Fines needed to ensure parties meet gender quotas, court told

Law not prescriptive in relation what parties do to achieve compliance, lecturer says

Brian Mohan who is challenging  the constitutionality of provisions of the Electoral (Political Funding) Act 2012 linking funding of political parties to meeting gender quota targets. Photograph:  Collins

Brian Mohan who is challenging the constitutionality of provisions of the Electoral (Political Funding) Act 2012 linking funding of political parties to meeting gender quota targets. Photograph: Collins

 

Financial sanctions are “probably the only option” for getting Irish political parties to reach quotas aimed at having them run more women candidates in general elections, the High Court has been told.

Dr Fiona Buckley, a University College of Cork lecturer specialising in gender politics, agreed she had described as “robust” the sanctions set out in the Electoral (Political Funding) Act 2012 for parties who fail to ensure at least 30 per cent of their general election candidates are women and 30 per cent are men.

Parties can choose whether or not to comply with the quotas but, if they do not, the Act provides they will lose half of their State funding, she said. The financial penalty sanction was “probably the only option” available to incentivise political parties to meet the quotas.

Dr Buckleywas being cross-examined as an expert witness for the State in the challenge by Fianna Fáil activist Brian Mohan to the constitutionality of provisions of the 2012 Act linking funding to meeting gender quotas.

The case concluded on Thursday after three days and Mr Justice David Keane said he hopes to give judgment next week.

Mr Mohan brought the case against the State after Fianna Fáil directed last September its sole general election candidate in the Dublin Central constituency, where he wished to run, must be a woman, and Mary Fitzpatrick was selected. The direction was issued after it emerged, by summer 2015, there were 10 women among 47 candidates chosen for Fianna Fáil in 31 constituencies.

The court heard Ireland ranks 86th of 140 countries in relation to political representation of women who comprise 51 per cent of the Irish population and 15.1 per cent of the Dail.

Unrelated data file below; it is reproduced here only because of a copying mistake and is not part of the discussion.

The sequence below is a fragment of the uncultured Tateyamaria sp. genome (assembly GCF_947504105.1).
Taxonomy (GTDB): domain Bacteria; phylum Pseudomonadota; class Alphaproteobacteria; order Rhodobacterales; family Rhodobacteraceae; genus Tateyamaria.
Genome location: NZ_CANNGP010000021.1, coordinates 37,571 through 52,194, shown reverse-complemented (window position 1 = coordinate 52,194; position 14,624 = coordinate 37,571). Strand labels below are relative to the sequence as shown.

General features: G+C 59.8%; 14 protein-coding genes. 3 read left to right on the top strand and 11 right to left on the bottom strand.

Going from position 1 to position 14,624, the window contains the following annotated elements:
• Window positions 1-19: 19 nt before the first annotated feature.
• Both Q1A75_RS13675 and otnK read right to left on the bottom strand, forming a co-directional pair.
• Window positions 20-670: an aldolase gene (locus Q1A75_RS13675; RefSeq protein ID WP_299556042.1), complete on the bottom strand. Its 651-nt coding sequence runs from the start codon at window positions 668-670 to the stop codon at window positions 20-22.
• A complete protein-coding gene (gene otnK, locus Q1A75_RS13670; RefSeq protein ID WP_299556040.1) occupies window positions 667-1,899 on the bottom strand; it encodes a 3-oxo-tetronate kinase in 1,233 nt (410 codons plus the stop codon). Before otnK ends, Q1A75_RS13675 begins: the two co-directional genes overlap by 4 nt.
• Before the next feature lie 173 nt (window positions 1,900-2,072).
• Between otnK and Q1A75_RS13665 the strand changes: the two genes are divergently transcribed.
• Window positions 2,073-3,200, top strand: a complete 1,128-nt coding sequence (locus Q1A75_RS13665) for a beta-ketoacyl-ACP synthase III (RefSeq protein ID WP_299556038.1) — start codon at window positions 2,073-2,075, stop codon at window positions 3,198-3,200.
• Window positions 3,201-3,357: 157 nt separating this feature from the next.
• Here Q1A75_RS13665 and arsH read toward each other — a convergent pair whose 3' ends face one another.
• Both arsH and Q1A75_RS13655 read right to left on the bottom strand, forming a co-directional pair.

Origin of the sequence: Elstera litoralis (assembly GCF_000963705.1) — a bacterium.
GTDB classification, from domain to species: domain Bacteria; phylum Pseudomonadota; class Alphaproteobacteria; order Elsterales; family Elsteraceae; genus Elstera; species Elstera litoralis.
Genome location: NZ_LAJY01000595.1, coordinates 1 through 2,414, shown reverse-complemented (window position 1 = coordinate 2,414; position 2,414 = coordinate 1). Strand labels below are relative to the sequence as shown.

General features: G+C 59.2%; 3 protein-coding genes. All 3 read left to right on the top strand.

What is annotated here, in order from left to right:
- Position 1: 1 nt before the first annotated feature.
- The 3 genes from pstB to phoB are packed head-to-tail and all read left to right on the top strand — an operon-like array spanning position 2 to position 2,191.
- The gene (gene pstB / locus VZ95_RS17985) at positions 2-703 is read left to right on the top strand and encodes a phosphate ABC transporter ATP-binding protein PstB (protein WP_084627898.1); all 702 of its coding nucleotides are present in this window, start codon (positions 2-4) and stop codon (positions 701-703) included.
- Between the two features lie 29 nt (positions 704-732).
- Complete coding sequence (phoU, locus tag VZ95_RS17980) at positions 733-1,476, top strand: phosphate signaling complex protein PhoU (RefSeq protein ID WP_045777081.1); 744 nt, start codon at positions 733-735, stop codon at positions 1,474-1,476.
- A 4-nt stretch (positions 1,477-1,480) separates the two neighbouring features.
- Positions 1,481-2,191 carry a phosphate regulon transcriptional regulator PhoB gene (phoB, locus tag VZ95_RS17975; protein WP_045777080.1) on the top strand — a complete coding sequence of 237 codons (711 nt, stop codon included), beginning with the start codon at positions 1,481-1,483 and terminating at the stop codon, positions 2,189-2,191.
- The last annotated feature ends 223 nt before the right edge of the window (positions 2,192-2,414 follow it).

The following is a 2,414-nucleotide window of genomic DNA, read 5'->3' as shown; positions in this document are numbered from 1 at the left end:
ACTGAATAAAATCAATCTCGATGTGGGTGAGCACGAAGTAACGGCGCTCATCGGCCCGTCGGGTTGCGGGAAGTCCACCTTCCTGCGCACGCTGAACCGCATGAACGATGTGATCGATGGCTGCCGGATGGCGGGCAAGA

Michael McDowell SC, for Mr Mohan, put to Dr Buckley statistics suggest no relationship between the number of women put forward for election and the number of women elected.

She said a range of factors affect the outcome of elections, including swings in favour of particular parties but she believed, the more women contesting elections, the greater the likelihood of increasing the number of women elected.

While agreeing the 21 per cent success rate of women in the 2014 local elections was achieved without legislative intervention, she said parties had set targets for women candidates in the local elections in preparation for gender quotas in general elections which resulted in a “dramatic” increase in the number of women candidates chosen.

Closing the case for the State, Maurice Collins SC argued Mr Mohan has no legal standing to bring a “derivative” challenge clashing with Fianna Fáil policy on gender quotas. The Oireachtas was also clearly entitled to legislate to regulate elections including nomination of candidates; to promote the constitutional guarantee of equality and in the public interest, he said.

There was no attempt to compel parties to select as candidates persons whom they would not otherwise select, counsel said.

Closing Mr Mohan’s case, Mr McDowell said he was advancing the “stark” argument the Constitution does not entitle the legislature to sanction parties over failure to select particular types of people to contest general elections. There was no evidence women are being rejected by parties, he said.

Fianna Fáil policy is decided by its ardfheis which has never approved gender quotas, counsel said. Mr Mohan’s case was his party cannot be coerced by law into imposing gender quotas which prevented him going forward as a candidate by reason of his gender.